As of the beginning of February, the FDA had approved 29 biosimilars. For various reasons, mostly patent litigation by reference drug companies, only 20 of those products actually have launched onto the U.S. market. But as the biosimilars market has yet to demonstrate its full potential, it certainly seems to be picking up steam. In a report released in October, the IQVIA Institute for Human Data Science projected that over the next five years, biosimilars could hit $80 billion in aggregate sales and provide savings in excess of $100 billion in aggregate. AIS Health spoke with a variety of industry experts on what we’ve seen over the past year and what we might expect looking forward.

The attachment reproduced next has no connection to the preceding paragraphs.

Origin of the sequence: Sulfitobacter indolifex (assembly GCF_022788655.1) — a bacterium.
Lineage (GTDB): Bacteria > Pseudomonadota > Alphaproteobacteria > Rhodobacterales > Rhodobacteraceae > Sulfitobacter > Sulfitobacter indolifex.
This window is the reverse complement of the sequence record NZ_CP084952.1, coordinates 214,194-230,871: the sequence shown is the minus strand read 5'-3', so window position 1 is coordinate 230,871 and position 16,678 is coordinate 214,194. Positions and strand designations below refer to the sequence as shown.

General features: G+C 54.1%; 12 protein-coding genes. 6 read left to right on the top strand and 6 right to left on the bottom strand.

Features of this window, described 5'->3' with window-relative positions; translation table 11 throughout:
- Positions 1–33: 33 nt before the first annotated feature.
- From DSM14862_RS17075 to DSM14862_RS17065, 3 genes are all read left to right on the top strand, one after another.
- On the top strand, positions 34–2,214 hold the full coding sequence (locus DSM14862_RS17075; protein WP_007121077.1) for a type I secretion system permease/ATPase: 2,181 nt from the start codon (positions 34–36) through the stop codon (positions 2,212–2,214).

The available products span seven reference drugs consisting of three supportive care drugs — two biosimilars of Neupogen (filgrastim), one of Epogen/Procrit (epoetin-alfa) and four of Neulasta (pegfilgrastim) — three oncology brands — three biosimilars of Rituxan (rituximab), two of Avastin (bevacizumab) and five of Herceptin (trastuzumab) — and one tumor necrosis factor inhibitor, Remicade (infliximab), which has three biosimilar versions on the market.